Mountain Plover responses to deltamethrin treatments on prairie dog colonies in Montana
Author: Dinsmore, Stephen
Source: Ecotoxicology, Volume 22, Number 2, March 2013 , pp. 415-424(10)
Abstract:Pyrethroid insecticides containing deltamethrin provide broad spectrum insect control that can adversely affect food supplies of insectivorous birds. I hypothesized that this could result in lowered nest survival for a ground-nesting insectivorous bird, the Mountain Plover (Charadrius montanus), which preferentially nests on prairie dog colonies. I studied Mountain Plover nest survival in 2003–2010 at a small cluster of black-tailed prairie dog (Cynomys ludovicianus) colonies in north-central Montana. Three colonies were treated with deltamethrin to control fleas and limit the spread of plague; four untreated colonies served as controls. I monitored 412 plover nests during the 8 year study (264 on treatment colonies and 148 on control colonies) and found a strong negative effect of deltamethrin treatments on nest survival (βDust = −1.24, 95 % CI was −2.00 to −0.48) in the years following the actual treatment (2004–2006). I conclude that the observed treatment effect most likely occurred because of changes in insect (food) availability for the plover, and this in turn lowered nest survival because adults spent more time off nests or switched to less desirable insect prey. These results lend support to the need to consider the indirect effects of insecticide treatments on non-target species and suggest a potential conflict in current plague management strategies for prairie dogs.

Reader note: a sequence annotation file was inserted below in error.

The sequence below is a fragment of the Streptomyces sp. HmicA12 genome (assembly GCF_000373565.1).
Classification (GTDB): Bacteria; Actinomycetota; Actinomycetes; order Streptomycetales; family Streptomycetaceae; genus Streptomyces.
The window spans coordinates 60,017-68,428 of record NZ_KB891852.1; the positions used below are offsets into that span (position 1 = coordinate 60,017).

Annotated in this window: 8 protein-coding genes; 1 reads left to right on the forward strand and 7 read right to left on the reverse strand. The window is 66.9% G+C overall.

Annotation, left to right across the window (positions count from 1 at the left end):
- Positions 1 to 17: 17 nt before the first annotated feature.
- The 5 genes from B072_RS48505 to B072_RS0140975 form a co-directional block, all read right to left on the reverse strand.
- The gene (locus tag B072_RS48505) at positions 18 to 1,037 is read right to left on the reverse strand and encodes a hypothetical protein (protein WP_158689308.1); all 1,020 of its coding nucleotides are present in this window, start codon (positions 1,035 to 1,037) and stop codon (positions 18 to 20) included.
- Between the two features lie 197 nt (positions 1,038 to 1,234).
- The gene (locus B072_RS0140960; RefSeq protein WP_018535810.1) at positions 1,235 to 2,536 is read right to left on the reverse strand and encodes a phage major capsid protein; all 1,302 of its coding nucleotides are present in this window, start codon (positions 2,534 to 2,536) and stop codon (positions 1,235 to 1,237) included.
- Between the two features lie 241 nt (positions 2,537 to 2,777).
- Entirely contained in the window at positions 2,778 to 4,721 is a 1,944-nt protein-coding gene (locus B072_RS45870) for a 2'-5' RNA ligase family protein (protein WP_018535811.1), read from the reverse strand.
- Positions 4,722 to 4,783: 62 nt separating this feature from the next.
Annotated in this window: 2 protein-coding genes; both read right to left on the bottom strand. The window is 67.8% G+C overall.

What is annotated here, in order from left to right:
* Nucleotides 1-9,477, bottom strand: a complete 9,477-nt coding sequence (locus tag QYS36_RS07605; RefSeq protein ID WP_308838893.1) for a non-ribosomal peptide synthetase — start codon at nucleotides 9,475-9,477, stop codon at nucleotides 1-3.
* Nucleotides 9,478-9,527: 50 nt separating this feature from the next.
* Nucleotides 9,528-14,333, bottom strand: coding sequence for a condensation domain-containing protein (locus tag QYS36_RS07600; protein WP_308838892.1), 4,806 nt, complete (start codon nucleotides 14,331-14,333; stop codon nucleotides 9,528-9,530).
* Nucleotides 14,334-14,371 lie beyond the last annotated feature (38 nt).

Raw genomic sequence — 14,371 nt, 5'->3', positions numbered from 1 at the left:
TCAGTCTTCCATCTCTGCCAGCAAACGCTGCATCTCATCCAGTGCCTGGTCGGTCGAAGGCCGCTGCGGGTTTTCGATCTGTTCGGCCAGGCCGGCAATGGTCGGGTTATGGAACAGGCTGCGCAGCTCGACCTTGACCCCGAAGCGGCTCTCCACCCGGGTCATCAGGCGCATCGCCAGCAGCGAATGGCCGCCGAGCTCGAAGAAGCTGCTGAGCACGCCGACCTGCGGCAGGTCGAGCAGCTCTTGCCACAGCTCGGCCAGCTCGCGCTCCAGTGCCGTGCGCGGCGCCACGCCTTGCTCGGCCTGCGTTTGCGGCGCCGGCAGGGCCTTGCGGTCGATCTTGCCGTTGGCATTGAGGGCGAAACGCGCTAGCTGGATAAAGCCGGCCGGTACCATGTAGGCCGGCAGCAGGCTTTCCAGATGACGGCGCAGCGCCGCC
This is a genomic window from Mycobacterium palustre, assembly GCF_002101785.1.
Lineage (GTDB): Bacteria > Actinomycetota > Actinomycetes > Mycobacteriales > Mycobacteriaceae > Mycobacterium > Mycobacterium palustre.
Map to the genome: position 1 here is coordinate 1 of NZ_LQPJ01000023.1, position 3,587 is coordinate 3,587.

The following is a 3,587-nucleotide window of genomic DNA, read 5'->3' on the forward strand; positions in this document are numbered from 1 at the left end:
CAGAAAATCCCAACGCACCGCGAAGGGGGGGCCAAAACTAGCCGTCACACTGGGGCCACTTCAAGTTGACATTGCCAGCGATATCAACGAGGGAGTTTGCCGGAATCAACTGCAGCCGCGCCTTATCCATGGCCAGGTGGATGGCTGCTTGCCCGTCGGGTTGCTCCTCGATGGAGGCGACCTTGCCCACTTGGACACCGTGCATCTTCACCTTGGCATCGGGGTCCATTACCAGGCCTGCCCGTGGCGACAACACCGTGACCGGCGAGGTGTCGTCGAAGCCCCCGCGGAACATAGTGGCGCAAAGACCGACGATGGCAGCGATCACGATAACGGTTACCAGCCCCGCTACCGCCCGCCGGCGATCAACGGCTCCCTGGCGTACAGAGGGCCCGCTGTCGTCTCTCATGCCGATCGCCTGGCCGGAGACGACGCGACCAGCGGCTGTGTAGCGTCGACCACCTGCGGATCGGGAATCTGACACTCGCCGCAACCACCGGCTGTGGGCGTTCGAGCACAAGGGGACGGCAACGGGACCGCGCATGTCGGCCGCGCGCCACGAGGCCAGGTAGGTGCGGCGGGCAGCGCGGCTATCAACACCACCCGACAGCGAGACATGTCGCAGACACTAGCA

Document Type: Research Article
Affiliations: Department of Natural Resource Ecology & Management, Iowa State University, 339 Science II, Ames, IA, 50011, USA, Email: firstname.lastname@example.org
Publication date: March 2013